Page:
Anyone on Twitter will tell you it's true. I've learned more from being on Twitter and following agents/editors/authors than I have anywhere else. They share pet peeves and helpful articles on a regular basis, not to mention all the #askAgent sessions, where you can ask participating agents anything you aren't sure of or can't find the answer to online. They love to help aspiring writers and Twitter allows them to do that on their own time, at the drop of a hat. And you can really start to get to know agent's personalities and get a feel for if you would mesh well with them, which, for me anyway, was very important. I joked with a writer friend once that my query list was mostly composed of people I'd followed and loved on Twitter. I wasn't lying. Trust me, I was scared to drink the Kool-aid at first too, but I'm so glad I did. If you follow the right people, it can be a huge resource.
     *Critique groups and writing friends are a must.       
      I'm sure there are people out there who could do this alone, but I can't. My critique group and the writer friends I've made over the years are irreplaceable. Not only will your work be stronger for having gone through the intensive critique group style edits, but you'll have people who truly understand the journey, who "get it", and who will cheer you on. More importantly, they won't let you give up. I would admittedly be nothing without my girls. The writing community as a whole is just truly inspiring and loving. Seriously. It's the best group of people to link arms with and I promise they are all very accepting. Make friends. Share work. Succeed. Repeat.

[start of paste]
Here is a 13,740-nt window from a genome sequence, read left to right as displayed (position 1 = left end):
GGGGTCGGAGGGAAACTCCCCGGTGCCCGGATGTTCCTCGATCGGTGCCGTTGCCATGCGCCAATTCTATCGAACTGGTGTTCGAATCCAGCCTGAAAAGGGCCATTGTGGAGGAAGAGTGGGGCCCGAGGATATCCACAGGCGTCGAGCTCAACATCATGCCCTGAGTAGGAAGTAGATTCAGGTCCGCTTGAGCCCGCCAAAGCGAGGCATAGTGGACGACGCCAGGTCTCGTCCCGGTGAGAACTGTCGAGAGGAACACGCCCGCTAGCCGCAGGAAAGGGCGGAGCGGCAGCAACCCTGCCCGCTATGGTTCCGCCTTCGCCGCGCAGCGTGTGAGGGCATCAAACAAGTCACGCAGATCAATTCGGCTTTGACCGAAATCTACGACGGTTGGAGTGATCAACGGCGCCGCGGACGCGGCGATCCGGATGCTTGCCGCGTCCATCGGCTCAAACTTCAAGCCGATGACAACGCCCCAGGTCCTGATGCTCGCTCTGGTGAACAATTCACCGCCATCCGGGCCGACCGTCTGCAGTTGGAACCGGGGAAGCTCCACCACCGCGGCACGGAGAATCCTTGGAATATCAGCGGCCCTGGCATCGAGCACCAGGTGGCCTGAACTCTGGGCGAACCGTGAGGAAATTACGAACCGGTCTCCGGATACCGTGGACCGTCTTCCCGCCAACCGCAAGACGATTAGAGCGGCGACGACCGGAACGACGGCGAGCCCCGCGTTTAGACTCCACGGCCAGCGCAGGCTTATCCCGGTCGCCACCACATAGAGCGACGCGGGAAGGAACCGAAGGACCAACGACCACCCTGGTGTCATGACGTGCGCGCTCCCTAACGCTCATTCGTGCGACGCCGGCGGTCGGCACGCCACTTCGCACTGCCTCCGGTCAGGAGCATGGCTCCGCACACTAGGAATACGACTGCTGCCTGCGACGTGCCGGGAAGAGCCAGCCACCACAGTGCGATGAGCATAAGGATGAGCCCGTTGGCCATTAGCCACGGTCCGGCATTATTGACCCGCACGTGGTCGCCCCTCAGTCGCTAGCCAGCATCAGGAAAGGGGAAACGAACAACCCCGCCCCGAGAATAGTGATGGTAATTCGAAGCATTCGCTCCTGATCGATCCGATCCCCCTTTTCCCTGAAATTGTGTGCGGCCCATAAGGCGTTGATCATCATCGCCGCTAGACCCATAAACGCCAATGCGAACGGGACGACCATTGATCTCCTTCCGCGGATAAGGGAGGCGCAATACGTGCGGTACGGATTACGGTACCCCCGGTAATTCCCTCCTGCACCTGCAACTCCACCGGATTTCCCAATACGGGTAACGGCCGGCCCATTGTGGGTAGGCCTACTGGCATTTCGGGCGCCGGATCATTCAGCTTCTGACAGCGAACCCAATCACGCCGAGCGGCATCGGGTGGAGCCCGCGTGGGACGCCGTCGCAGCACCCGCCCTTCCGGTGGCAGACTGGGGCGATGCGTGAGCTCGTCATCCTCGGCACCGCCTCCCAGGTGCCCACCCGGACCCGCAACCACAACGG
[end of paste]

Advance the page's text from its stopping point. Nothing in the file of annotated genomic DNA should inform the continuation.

And more than anything? No matter what you do? HAVE FUN!

It's important to remember why we all wanted to write in the first place, because if we're honest, getting published wasn't the reason we started scribbling stories and poems into old notebooks and typing away on a laptop. It was the furthest thing from our mind. We write because something inside of us needs to do it...pouring out words onto the page feeds a part of us that few other things do. And that, my friends, never changes.

And, so, until Wednesday...

Peace, love and books!

8 comments:

  1. And we're nothing without you too!!! I'm SO SO SO happy for you, and can't wait to see what's next!!! <3

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    1. Me too, girl, me too! For all of us! (((squeezes)))

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  2. Great post!!! And you're so right about twitter!!! I've learned a ton from agents on there!

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    1. Right? Who would've thought one could learn so much in 140 characters or less? It's short, but potent! LOL!

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  3. Great advice, Kristi. It's always fun to get pointers from the other side.

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    1. I literally laughed out loud at this because I totally don't feel like I'm on the other side yet! (Do we ever?)

      But I DO hope some of the things I've learned thus far are helpful to others, because they definitely took me a while to figure out! :)

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  4. That is great advice about reading and thinking about why you like or don't like something. Sometimes I just read without thinking.

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    1. Don't get me wrong...I still totally read just for the fun of it, but I do find it really intriguing how we're all drawn to different things, you know? Even friends that normally like the same books as I do will have totally different reactions to something. It's cool to think that the things I like to read, if I figure out why, could help my writing. And they have. :)